It’s official: President Barack Obama has designated Chicago’s Far South Side district of Pullman a national monument. According to the Chicago Tribune, “portions of Pullman will be maintained by the National Park System in a manner similar to how it treats the Statue of Liberty and the Washington Monument,” and “individual residents will continue to own the row houses, the church and small businesses … .”
Sam Worley covered efforts to get Pullman designated a national park in the Next City feature “Can a Poor Chicago Neighborhood Be Reborn as a National Park?” While a national monument label isn’t quite the same, the news is being applauded by those who hope historic preservation and the potential to have the district under the National Park Service’s domain would bring economic revitalization to the neighborhood.
The district was home to the now-defunct Pullman Palace Car Co., which made railcars and dates back to the 1880s. One of the country’s first company towns, Pullman had employee housing and is home to the nation’s first African-American labor union, the Brotherhood of Sleeping Car Porters.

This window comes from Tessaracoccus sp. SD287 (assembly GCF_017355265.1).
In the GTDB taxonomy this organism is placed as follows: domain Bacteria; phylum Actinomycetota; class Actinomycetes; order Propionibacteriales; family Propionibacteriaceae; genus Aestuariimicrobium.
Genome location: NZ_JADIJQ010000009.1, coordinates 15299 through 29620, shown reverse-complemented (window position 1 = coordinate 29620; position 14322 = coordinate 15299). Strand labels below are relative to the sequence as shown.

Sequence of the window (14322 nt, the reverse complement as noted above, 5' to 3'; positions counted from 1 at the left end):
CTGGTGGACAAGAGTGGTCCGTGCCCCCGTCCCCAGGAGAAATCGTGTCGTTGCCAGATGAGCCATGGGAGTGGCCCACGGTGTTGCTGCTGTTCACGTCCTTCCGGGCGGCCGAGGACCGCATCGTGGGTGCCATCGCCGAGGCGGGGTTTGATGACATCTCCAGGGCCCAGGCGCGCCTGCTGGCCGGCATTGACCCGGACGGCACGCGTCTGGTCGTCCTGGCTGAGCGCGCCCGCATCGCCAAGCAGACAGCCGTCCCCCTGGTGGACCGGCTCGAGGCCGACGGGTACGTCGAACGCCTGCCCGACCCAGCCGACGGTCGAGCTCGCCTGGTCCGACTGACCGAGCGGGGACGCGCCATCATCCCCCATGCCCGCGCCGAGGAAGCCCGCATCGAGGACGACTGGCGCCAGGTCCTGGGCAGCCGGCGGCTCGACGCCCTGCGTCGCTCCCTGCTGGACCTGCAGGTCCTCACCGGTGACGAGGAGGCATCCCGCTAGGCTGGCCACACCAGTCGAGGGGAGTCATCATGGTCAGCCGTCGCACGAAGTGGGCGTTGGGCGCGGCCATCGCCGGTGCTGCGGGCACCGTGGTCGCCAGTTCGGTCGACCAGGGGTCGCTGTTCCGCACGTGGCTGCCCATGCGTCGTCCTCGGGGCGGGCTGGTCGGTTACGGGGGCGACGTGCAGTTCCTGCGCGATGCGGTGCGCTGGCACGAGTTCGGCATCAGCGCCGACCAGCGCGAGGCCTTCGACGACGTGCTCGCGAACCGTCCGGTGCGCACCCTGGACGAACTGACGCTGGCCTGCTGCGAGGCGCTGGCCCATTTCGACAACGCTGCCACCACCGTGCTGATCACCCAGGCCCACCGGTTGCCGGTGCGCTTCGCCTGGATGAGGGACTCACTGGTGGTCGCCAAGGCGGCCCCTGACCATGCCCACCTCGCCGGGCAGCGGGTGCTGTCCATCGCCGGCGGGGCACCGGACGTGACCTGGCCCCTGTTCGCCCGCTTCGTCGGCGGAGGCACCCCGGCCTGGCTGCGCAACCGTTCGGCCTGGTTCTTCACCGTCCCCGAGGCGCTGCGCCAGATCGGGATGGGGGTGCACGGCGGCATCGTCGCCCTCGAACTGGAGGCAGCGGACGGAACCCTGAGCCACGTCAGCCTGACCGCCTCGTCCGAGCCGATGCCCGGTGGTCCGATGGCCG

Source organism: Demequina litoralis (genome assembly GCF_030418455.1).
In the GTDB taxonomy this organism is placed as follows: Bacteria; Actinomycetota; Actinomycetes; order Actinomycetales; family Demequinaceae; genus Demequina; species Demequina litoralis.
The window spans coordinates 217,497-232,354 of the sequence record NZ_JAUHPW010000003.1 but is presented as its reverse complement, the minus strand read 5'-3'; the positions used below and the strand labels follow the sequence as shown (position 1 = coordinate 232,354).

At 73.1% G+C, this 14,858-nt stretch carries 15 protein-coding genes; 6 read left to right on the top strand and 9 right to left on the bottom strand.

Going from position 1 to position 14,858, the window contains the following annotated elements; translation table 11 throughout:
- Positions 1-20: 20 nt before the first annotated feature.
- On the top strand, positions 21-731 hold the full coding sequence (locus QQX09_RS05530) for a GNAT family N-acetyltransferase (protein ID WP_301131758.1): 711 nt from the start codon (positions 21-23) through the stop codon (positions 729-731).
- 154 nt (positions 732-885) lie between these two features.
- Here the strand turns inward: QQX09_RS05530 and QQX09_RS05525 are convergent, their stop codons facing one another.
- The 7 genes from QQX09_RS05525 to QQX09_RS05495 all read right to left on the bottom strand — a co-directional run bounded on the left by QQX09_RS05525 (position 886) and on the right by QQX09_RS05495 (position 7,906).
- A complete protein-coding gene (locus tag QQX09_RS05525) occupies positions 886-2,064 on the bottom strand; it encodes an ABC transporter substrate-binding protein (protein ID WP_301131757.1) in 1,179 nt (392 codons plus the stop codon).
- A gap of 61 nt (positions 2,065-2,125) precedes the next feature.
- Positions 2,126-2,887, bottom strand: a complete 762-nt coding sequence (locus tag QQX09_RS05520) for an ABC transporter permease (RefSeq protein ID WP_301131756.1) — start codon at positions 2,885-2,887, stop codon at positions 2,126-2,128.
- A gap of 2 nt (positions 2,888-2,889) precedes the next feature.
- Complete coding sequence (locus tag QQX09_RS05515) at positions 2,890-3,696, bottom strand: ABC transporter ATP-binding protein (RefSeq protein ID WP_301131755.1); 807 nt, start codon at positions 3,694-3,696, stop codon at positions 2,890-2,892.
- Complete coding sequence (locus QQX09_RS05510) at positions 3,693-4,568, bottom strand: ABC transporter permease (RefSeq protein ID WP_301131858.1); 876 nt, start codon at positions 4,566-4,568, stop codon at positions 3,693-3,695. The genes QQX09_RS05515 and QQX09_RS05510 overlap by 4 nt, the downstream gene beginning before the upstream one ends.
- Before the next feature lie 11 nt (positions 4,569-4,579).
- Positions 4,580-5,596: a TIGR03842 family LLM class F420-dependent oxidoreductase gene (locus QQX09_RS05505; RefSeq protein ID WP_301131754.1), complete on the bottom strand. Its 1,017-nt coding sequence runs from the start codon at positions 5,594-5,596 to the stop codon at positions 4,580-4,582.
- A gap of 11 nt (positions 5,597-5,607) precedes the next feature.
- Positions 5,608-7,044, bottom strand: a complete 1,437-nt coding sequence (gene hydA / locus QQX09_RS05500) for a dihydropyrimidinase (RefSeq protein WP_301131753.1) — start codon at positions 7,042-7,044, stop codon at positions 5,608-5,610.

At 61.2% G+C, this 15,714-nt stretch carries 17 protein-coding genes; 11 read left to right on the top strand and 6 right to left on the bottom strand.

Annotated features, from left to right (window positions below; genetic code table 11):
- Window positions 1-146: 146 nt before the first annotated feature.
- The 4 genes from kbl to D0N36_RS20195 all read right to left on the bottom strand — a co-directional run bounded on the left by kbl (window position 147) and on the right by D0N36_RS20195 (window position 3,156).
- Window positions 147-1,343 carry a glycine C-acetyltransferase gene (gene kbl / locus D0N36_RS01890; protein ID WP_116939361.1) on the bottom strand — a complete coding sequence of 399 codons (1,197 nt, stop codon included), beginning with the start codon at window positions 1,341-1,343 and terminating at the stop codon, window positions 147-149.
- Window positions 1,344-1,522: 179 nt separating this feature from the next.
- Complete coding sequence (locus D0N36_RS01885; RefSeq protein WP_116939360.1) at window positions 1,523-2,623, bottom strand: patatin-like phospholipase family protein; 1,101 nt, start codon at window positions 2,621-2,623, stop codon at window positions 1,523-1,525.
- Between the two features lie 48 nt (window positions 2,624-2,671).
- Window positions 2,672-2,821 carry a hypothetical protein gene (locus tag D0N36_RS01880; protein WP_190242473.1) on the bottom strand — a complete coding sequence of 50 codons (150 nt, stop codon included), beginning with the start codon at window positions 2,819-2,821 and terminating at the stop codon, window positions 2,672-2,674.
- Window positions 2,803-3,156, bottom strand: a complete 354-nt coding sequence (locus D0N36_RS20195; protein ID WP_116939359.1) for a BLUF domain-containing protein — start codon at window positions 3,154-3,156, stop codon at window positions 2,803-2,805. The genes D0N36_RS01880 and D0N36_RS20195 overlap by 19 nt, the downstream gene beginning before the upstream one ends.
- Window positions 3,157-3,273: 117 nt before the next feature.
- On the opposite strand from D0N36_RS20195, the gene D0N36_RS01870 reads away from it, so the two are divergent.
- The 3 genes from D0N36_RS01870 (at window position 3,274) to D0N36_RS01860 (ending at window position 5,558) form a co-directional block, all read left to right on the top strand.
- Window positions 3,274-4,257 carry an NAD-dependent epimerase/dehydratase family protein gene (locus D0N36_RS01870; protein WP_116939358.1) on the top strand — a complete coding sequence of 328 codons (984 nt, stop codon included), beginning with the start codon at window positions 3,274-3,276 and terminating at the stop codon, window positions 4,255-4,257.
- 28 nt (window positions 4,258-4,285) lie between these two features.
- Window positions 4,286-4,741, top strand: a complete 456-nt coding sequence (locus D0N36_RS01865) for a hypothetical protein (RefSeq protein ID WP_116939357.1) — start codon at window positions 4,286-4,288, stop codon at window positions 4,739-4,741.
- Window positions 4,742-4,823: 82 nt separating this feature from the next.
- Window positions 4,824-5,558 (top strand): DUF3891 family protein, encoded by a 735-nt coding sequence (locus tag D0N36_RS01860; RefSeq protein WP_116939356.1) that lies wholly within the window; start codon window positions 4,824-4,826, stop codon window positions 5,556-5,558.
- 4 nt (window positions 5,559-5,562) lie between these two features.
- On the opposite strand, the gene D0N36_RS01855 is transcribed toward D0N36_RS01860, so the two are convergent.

“We applaud President Obama for this decisive action on behalf of one of America’s most important historic places,” Stephanie Meeks, the National Trust’s president and CEO, told the Tribune. “From industrialization to the labor and civil rights movements, Pullman played a significant role in American history during the late 19th and early 20th centuries.”
Obama is using his authority under the Antiquities Act of 1906 to designate the district a national monument. A White House official says that he will visit Chicago to make the designation on February 19th.
Jenn Stanley is a freelance journalist, essayist and independent producer living in Chicago. She has an M.S. from the Medill School of Journalism at Northwestern University.